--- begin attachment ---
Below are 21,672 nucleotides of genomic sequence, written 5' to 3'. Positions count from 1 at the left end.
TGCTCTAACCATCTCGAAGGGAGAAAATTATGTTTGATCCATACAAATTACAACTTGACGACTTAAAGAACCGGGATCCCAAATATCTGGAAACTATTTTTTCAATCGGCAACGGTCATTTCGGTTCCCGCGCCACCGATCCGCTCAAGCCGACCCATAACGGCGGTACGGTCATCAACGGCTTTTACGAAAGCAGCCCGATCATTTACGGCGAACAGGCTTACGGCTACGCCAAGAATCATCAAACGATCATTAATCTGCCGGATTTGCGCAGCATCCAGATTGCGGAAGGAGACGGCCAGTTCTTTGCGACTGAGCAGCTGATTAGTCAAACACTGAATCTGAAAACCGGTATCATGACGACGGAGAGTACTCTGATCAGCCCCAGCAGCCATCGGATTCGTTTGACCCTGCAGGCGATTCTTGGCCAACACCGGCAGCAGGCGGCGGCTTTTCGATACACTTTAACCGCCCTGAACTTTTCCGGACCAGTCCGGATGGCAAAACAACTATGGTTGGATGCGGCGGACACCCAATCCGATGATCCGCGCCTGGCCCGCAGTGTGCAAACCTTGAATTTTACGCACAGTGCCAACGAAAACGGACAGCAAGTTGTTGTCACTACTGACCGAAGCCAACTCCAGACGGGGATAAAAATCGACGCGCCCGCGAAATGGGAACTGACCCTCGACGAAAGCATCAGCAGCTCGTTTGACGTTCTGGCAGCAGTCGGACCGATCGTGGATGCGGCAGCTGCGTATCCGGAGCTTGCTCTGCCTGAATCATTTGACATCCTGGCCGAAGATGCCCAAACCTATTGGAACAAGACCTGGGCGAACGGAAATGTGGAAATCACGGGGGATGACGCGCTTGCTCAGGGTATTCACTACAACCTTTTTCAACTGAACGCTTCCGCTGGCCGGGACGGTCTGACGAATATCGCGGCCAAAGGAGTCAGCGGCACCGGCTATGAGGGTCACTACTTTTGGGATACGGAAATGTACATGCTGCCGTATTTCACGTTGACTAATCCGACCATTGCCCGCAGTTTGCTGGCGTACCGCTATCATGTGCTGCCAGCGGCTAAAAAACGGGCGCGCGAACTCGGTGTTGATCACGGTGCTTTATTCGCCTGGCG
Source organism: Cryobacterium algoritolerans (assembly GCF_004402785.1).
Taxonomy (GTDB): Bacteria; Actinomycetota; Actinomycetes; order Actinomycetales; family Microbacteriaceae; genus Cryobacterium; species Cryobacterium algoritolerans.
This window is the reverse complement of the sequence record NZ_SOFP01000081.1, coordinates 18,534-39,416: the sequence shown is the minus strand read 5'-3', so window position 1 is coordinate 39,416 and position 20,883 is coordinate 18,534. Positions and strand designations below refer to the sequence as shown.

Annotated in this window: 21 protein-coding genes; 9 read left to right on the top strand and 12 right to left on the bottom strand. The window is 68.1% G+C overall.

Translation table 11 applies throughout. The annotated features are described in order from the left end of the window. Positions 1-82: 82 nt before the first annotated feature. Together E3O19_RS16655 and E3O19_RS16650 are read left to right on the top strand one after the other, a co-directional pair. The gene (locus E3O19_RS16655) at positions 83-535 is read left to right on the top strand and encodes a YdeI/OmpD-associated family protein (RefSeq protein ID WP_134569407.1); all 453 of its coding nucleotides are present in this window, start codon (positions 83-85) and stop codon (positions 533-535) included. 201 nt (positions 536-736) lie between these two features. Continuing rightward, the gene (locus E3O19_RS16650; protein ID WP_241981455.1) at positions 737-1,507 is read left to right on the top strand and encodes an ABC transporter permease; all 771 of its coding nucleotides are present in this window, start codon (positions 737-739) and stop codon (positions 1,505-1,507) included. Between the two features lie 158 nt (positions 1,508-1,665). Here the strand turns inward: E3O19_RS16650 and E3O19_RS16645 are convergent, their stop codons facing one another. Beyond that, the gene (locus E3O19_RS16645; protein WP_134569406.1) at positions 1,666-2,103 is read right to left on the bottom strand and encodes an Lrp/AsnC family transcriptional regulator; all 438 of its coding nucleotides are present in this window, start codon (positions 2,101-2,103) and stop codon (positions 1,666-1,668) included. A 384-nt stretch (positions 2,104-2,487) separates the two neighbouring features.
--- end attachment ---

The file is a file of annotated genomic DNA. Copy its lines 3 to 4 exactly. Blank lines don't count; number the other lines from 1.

Source organism: Cryobacterium algoritolerans (assembly GCF_004402785.1).
Taxonomy (GTDB): Bacteria; Actinomycetota; Actinomycetes; order Actinomycetales; family Microbacteriaceae; genus Cryobacterium; species Cryobacterium algoritolerans.